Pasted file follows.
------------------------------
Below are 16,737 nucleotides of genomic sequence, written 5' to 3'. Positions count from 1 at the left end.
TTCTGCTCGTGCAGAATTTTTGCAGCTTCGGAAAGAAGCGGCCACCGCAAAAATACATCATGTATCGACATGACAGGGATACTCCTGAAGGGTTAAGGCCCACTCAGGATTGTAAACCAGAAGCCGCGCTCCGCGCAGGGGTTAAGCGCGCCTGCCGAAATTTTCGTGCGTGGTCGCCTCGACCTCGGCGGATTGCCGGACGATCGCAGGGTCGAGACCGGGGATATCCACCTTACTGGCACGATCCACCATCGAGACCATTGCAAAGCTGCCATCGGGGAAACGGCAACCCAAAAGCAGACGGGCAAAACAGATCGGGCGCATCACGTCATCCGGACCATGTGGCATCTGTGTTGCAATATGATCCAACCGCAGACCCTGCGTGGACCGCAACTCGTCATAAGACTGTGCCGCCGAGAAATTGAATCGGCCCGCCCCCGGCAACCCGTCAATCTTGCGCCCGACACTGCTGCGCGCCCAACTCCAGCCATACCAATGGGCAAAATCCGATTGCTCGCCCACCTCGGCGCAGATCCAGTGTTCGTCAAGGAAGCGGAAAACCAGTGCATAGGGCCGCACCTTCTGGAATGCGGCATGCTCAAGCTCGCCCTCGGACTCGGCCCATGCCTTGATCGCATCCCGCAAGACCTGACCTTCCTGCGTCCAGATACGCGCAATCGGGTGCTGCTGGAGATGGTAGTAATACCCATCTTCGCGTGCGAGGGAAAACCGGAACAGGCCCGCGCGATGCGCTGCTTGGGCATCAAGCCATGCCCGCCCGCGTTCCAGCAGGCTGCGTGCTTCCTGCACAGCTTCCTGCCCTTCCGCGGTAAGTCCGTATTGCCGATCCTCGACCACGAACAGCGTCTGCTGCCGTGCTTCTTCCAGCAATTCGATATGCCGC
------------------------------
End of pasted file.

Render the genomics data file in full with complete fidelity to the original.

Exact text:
Below are 16,737 nucleotides of genomic sequence, written 5' to 3'. Positions count from 1 at the left end.
TTCTGCTCGTGCAGAATTTTTGCAGCTTCGGAAAGAAGCGGCCACCGCAAAAATACATCATGTATCGACATGACAGGGATACTCCTGAAGGGTTAAGGCCCACTCAGGATTGTAAACCAGAAGCCGCGCTCCGCGCAGGGGTTAAGCGCGCCTGCCGAAATTTTCGTGCGTGGTCGCCTCGACCTCGGCGGATTGCCGGACGATCGCAGGGTCGAGACCGGGGATATCCACCTTACTGGCACGATCCACCATCGAGACCATTGCAAAGCTGCCATCGGGGAAACGGCAACCCAAAAGCAGACGGGCAAAACAGATCGGGCGCATCACGTCATCCGGACCATGTGGCATCTGTGTTGCAATATGATCCAACCGCAGACCCTGCGTGGACCGCAACTCGTCATAAGACTGTGCCGCCGAGAAATTGAATCGGCCCGCCCCCGGCAACCCGTCAATCTTGCGCCCGACACTGCTGCGCGCCCAACTCCAGCCATACCAATGGGCAAAATCCGATTGCTCGCCCACCTCGGCGCAGATCCAGTGTTCGTCAAGGAAGCGGAAAACCAGTGCATAGGGCCGCACCTTCTGGAATGCGGCATGCTCAAGCTCGCCCTCGGACTCGGCCCATGCCTTGATCGCATCCCGCAAGACCTGACCTTCCTGCGTCCAGATACGCGCAATCGGGTGCTGCTGGAGATGGTAGTAATACCCATCTTCGCGTGCGAGGGAAAACCGGAACAGGCCCGCGCGATGCGCTGCTTGGGCATCAAGCCATGCCCGCCCGCGTTCCAGCAGGCTGCGTGCTTCCTGCACAGCTTCCTGCCCTTCCGCGGTAAGTCCGTATTGCCGATCCTCGACCACGAACAGCGTCTGCTGCCGTGCTTCTTCCAGCAATTCGATATGCCGC